If you are determined to prevent foreclosure on your home, you may decide that filing for bankruptcy is for you. Under both Chapter 7 and Chapter 13 bankruptcy, you are entitled to keep your primary home should you decide to file.
Under Chapter 7, you may be required to liquidate your assets. With Chapter 13, you are required to repay a set amount to your bankruptcy trustee each month.
If you decide Chapter 13 is the right way to file, you may also be able to file for a loan modification or have the bank give you five years to repay all past-due balances on your mortgage.
What about obtaining a second mortgage after filing for bankruptcy? Within two years after filing for bankruptcy, you may qualify for an FHA or VA mortgage. Whatever your outcome is will be based on what circumstances you have. To learn more, speak to a bankruptcy attorney.
You may also qualify for a Fannie Mae mortgage just two years after you have filed for bankruptcy. If you are able to make 12 consecutive payments if you have filed Chapter 13, you may also be allowed to increase your debt.
There are some folks who decide that they do not want to keep their home when they are filing for bankruptcy. There can be some advantages to this, but there are also many advantages to keeping the home. It is best to consult with a bankruptcy attorney to discuss what your options are for your scenario.
People who file for Chapter 7 bankruptcy may decide to surrender their homes. Regardless of whether this is the case or not, they will need to file a statement of intention. This statement lays out if they intend to reaffirm, alter a loan, or surrender the home. Should you decide to surrender the home, you will be under no further obligation for the debt of the home.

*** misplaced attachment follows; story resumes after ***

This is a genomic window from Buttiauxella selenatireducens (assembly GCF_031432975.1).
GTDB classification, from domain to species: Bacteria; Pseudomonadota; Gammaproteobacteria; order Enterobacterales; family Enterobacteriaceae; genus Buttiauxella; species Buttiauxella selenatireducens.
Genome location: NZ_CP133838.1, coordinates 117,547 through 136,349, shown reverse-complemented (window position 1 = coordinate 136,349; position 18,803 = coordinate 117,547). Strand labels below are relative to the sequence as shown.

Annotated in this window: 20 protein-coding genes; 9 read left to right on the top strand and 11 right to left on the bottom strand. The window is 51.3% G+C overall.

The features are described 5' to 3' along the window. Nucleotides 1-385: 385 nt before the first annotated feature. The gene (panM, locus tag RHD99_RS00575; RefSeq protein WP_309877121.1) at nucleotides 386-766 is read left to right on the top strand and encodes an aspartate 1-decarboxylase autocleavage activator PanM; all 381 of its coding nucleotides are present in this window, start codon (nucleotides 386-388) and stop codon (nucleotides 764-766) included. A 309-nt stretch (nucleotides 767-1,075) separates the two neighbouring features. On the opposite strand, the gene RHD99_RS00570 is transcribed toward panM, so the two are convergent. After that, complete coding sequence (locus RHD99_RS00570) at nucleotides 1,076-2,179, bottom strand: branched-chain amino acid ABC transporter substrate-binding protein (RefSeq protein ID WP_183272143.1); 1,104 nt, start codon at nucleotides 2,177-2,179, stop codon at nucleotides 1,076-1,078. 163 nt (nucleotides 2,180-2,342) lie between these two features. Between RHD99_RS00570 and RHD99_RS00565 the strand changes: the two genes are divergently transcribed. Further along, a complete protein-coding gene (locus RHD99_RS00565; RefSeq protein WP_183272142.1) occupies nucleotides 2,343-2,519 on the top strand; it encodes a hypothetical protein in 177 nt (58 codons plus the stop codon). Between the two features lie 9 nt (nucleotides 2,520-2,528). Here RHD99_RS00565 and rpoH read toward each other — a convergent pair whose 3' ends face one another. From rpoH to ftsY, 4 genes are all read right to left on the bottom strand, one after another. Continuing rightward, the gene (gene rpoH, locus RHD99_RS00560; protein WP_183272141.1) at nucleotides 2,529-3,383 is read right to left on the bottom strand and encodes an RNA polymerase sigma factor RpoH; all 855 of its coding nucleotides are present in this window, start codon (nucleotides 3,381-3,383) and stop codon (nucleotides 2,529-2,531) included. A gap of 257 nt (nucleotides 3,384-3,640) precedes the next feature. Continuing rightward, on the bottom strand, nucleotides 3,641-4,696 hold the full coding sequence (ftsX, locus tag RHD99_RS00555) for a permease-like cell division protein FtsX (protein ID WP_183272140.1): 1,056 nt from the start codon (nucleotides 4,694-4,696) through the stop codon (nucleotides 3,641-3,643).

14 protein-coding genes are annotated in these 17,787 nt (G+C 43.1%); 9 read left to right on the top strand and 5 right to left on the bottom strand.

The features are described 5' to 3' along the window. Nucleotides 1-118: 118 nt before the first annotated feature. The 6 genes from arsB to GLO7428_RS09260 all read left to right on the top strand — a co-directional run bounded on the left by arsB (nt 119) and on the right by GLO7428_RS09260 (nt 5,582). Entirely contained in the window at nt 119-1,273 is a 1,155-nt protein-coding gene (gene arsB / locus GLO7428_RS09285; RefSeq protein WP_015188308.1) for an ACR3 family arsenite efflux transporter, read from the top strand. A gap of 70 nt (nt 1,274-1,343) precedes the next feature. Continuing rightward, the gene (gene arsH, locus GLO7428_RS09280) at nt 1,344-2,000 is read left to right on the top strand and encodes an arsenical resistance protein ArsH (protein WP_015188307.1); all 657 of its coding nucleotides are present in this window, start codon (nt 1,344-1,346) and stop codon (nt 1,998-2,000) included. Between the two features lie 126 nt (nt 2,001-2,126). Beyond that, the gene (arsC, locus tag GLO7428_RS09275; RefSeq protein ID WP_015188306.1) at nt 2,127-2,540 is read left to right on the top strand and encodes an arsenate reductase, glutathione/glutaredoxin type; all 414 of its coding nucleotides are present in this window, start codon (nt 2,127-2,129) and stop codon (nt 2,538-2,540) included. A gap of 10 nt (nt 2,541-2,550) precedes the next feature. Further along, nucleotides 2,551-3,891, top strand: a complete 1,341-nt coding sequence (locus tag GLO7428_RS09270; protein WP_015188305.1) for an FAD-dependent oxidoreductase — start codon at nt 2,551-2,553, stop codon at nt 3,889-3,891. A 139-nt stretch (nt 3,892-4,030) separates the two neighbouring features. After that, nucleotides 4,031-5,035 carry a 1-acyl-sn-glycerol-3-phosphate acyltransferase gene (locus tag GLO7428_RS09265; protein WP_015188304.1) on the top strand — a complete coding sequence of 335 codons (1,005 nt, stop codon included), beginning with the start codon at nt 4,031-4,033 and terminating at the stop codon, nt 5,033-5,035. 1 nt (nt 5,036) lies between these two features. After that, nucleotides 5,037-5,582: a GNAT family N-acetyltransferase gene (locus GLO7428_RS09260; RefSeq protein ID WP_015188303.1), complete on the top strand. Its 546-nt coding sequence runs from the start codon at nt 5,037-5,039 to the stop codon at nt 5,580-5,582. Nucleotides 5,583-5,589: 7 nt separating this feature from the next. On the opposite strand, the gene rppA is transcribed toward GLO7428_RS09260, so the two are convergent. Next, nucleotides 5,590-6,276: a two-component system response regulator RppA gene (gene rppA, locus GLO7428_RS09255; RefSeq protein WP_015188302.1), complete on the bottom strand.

If you do decide to walk away from the home, the home will be sold at a foreclosure auction. Should the auction not bring in enough funds to cover what is due on the mortgage of the home, a mortgage deficiency will occur. An example of this is if you owe $180,000 on your mortgage, but the house only auctions off for $80,000, the creditor is short by $100,000. In this case, they can get a judgment to have your wages garnished or have liens put on any other property you own for the $100,000. However, under bankruptcy laws, a discharge in bankruptcy will nullify a judgment.
Filing bankruptcy can be a confusing thing to do. But there are times when it makes sense to do it in order to get a fresh start on life. There are various aspects to think about, and one certainly does not want to make a mistake during the process. While many have had success in filing themselves, it is often better to have the guidance of a bankruptcy attorney, as each circumstance is different. Attorneys have been through the entire process hundreds of times, so they understand the legal jargon that goes with it. It can save you hours of time, as well as your sanity.
If you’re in Tampa and need a bankruptcy attorney, contact Weller Legal Group. They can help you file for bankruptcy and assist you when you are going through financial difficulties.
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